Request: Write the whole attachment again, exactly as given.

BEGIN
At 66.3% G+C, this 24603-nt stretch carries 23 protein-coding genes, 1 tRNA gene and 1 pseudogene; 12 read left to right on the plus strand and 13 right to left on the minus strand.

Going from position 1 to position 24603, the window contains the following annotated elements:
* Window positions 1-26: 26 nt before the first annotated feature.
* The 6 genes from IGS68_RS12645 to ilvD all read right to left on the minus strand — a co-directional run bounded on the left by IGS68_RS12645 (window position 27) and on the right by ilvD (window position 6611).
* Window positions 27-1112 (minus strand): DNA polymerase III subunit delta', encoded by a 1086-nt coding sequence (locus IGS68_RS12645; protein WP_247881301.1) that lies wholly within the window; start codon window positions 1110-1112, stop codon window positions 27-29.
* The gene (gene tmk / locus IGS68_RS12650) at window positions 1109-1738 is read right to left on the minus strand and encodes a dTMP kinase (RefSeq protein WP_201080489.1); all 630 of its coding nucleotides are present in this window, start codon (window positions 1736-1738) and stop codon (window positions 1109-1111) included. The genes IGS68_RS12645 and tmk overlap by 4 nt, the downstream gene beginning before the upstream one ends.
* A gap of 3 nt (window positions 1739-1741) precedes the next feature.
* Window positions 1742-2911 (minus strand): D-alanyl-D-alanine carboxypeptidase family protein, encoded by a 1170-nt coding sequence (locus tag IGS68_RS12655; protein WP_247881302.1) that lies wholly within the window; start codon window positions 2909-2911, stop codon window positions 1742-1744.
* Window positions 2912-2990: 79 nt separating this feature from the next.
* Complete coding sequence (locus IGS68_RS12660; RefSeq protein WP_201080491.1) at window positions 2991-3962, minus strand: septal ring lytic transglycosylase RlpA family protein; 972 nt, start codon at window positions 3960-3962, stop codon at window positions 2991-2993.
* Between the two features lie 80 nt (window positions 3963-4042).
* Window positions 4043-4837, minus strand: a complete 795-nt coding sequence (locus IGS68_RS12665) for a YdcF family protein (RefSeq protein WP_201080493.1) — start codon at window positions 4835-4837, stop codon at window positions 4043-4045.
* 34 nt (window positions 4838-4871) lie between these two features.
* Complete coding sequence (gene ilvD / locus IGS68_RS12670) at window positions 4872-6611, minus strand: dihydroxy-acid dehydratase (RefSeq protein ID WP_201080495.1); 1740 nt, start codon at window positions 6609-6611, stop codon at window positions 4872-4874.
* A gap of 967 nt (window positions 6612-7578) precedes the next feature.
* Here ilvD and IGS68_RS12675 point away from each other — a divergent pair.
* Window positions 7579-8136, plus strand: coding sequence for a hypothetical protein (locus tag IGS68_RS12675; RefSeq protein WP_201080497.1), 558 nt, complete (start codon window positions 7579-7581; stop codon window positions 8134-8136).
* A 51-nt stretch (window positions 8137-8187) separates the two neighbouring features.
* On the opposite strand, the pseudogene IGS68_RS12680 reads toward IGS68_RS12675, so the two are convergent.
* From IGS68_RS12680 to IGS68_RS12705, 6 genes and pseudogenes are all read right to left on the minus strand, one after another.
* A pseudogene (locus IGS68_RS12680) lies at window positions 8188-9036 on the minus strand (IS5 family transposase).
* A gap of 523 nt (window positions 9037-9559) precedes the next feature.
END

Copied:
At 66.3% G+C, this 24603-nt stretch carries 23 protein-coding genes, 1 tRNA gene and 1 pseudogene; 12 read left to right on the plus strand and 13 right to left on the minus strand.

Going from position 1 to position 24603, the window contains the following annotated elements:
* Window positions 1-26: 26 nt before the first annotated feature.
* The 6 genes from IGS68_RS12645 to ilvD all read right to left on the minus strand — a co-directional run bounded on the left by IGS68_RS12645 (window position 27) and on the right by ilvD (window position 6611).
* Window positions 27-1112 (minus strand): DNA polymerase III subunit delta', encoded by a 1086-nt coding sequence (locus IGS68_RS12645; protein WP_247881301.1) that lies wholly within the window; start codon window positions 1110-1112, stop codon window positions 27-29.
* The gene (gene tmk / locus IGS68_RS12650) at window positions 1109-1738 is read right to left on the minus strand and encodes a dTMP kinase (RefSeq protein WP_201080489.1); all 630 of its coding nucleotides are present in this window, start codon (window positions 1736-1738) and stop codon (window positions 1109-1111) included. The genes IGS68_RS12645 and tmk overlap by 4 nt, the downstream gene beginning before the upstream one ends.
* A gap of 3 nt (window positions 1739-1741) precedes the next feature.
* Window positions 1742-2911 (minus strand): D-alanyl-D-alanine carboxypeptidase family protein, encoded by a 1170-nt coding sequence (locus tag IGS68_RS12655; protein WP_247881302.1) that lies wholly within the window; start codon window positions 2909-2911, stop codon window positions 1742-1744.
* Window positions 2912-2990: 79 nt separating this feature from the next.
* Complete coding sequence (locus IGS68_RS12660; RefSeq protein WP_201080491.1) at window positions 2991-3962, minus strand: septal ring lytic transglycosylase RlpA family protein; 972 nt, start codon at window positions 3960-3962, stop codon at window positions 2991-2993.
* Between the two features lie 80 nt (window positions 3963-4042).
* Window positions 4043-4837, minus strand: a complete 795-nt coding sequence (locus IGS68_RS12665) for a YdcF family protein (RefSeq protein WP_201080493.1) — start codon at window positions 4835-4837, stop codon at window positions 4043-4045.
* 34 nt (window positions 4838-4871) lie between these two features.
* Complete coding sequence (gene ilvD / locus IGS68_RS12670) at window positions 4872-6611, minus strand: dihydroxy-acid dehydratase (RefSeq protein ID WP_201080495.1); 1740 nt, start codon at window positions 6609-6611, stop codon at window positions 4872-4874.
* A gap of 967 nt (window positions 6612-7578) precedes the next feature.
* Here ilvD and IGS68_RS12675 point away from each other — a divergent pair.
* Window positions 7579-8136, plus strand: coding sequence for a hypothetical protein (locus tag IGS68_RS12675; RefSeq protein WP_201080497.1), 558 nt, complete (start codon window positions 7579-7581; stop codon window positions 8134-8136).
* A 51-nt stretch (window positions 8137-8187) separates the two neighbouring features.
* On the opposite strand, the pseudogene IGS68_RS12680 reads toward IGS68_RS12675, so the two are convergent.
* From IGS68_RS12680 to IGS68_RS12705, 6 genes and pseudogenes are all read right to left on the minus strand, one after another.
* A pseudogene (locus IGS68_RS12680) lies at window positions 8188-9036 on the minus strand (IS5 family transposase).
* A gap of 523 nt (window positions 9037-9559) precedes the next feature.